Thursday, January 25, 2018

Choose Your Words Carefully

In addition to writing erotic romance, I’m an avid reader. And sometimes, when my favorite authors are being slow in giving me new material, I turn to the internet to find new material.

Sometimes I hit gold – hello, Laura Kaye! – and sometimes I don’t. This week, gold was in short supply. I won’t name names, because I’m not here to jump all over other authors. And frankly, what doesn’t suit me as a reader will undoubtedly suit others. That’s the beauty of this wild and wonderful world we live in; there is something for everyone. But this particular book struck me as almost unbearably awkward. Not the premise, that was actually quite good. But the way it was written? *shudder*  There were lots of times where phrasing or word choice worked to pull me away from the story rather than pull me deeper into it, making it difficult to continue reading. For example, the use of the word ‘jism’. Cue gag reflex – this is NOT a word I want to read in a sex scene. EVER.

Though to be fair, I may be more sensitive about word choice than other readers - and don't get me started on how nuts I can be over it as a writer. I once had a week long fight with my editor over the use of the word ‘cunt’. You see, the Powers That Were at my old publisher had decreed that this was a Bad Word, only to be used in dialogue, and only by a male character. It could not appear in descriptive prose, and it could not cross the lips of a female character. It was deemed too crass, and potentially offensive. And I get the offensive bit – lots of people, especially women, dislike that word as its often used pejoratively. But here’s the thing; I chose that word for a reason, and when they told me to change it to something more acceptable like ‘pussy’? Well, I sort of had a fit about it.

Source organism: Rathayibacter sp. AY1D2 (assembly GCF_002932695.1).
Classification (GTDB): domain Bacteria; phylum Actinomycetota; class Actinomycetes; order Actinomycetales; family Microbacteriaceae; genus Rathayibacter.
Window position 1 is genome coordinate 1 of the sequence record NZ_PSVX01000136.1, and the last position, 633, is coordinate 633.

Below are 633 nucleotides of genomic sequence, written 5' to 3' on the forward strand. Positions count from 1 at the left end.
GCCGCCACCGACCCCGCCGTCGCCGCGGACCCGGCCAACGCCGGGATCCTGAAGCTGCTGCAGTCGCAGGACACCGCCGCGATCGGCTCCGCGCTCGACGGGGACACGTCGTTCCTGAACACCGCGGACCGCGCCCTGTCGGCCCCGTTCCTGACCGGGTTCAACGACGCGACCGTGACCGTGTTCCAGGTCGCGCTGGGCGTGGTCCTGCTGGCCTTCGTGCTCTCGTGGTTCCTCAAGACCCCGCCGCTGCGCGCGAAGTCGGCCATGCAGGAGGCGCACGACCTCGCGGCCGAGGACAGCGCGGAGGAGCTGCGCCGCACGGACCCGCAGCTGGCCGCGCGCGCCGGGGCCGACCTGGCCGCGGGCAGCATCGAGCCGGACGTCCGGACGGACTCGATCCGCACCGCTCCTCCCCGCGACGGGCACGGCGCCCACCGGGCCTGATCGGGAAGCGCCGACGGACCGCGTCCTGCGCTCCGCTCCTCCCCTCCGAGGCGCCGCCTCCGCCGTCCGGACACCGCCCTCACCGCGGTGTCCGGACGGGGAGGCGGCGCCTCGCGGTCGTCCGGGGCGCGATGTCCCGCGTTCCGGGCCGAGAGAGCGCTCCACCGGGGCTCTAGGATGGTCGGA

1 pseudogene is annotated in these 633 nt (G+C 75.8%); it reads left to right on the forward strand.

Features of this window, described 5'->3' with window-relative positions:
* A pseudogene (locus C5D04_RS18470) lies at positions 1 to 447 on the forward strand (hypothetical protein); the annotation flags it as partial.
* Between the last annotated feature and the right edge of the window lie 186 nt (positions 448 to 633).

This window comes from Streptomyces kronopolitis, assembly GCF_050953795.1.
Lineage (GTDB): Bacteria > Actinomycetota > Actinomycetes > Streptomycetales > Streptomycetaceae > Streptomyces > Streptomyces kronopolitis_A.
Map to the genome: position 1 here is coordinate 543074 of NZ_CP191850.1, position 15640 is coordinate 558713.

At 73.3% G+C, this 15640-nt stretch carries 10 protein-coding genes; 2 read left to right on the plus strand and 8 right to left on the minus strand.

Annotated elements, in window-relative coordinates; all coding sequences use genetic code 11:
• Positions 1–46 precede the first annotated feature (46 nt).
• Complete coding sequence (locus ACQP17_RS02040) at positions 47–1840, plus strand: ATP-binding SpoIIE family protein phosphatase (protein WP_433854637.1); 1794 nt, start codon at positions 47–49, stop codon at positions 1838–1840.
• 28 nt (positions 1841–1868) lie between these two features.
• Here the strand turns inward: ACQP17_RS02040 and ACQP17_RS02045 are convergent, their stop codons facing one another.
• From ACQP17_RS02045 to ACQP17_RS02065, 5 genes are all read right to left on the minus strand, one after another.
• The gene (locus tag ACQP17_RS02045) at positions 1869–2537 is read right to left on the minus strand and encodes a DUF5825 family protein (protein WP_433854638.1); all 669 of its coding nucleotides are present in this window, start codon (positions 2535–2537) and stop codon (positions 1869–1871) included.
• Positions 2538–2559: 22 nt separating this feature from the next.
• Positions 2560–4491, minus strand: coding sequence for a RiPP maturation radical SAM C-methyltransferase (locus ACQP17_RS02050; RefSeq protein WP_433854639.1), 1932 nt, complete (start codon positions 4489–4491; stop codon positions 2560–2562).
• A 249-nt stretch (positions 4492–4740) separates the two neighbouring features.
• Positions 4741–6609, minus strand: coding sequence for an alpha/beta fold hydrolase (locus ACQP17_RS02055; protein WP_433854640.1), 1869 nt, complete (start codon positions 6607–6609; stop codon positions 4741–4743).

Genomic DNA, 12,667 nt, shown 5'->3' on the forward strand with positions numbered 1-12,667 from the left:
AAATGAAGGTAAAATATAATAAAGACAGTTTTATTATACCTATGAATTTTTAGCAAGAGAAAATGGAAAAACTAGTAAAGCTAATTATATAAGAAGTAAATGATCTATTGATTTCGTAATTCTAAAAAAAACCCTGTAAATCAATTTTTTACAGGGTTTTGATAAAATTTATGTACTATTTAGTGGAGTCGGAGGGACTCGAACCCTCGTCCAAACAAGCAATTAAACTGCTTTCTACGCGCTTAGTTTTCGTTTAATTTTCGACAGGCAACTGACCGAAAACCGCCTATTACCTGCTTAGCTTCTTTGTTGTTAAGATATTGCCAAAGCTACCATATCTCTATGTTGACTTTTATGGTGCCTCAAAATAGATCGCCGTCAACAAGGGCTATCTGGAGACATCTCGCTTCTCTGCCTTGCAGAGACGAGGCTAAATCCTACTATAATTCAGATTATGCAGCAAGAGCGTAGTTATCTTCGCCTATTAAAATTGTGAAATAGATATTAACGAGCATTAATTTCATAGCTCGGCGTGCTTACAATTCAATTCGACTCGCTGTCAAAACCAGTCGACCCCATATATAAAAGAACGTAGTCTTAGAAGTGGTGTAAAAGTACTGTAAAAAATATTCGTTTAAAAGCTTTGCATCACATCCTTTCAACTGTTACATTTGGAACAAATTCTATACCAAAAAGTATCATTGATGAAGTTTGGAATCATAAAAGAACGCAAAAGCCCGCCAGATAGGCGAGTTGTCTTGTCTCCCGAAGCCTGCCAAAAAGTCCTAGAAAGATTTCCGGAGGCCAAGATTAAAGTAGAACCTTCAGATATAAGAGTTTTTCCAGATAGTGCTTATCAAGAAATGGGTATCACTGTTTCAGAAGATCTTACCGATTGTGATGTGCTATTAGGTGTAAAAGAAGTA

Because those two words may be describing the same thing, but they are Not The Same ™. They don’t elicit the same emotion from the reader, and that was the whole point. I chose the word I did because it fit the scene, it fit how the people in the scene felt about what they were doing, and if I replaced it I was undercutting all of that. Watering it down, if you will. And I resisted – MIGHTILY.

I eventually caved, and rewrote a few sentences to fit within the guidelines and still convey what I wanted to. I wasn’t thrilled about it (a dozen years later, it still chaps my ass), but it was a good lesson for me. I figured out a way to make the publisher happy and still get across what I needed to, and things like that make one grow as an author. And I figured out that when you put your editor through hell, you send her chocolate afterwards, because really, her job is hard enough. And I learned that no matter how much I like what I’ve written, there will be people who don’t like it, and I might have to compromise to get what I ultimately want.

The author of the Awkward Book? Maybe she really felt that ‘jism’ was the best word to convey the emotion and state of mind of her characters. Maybe she felt the same way I did about the word ‘cunt’. Maybe nobody else shuddered in distaste when they read it. Who knows?

I did finish the book, though I cringed every time the J word popped up – and yes, it popped up more than once. And trigger words aside, it wasn’t a bad read. But I really hope I never see that word again, unless it’s being said by a drunk frat boy who is then immediately shamed by everyone in earshot.

I don’t think that’s too much to ask, do you?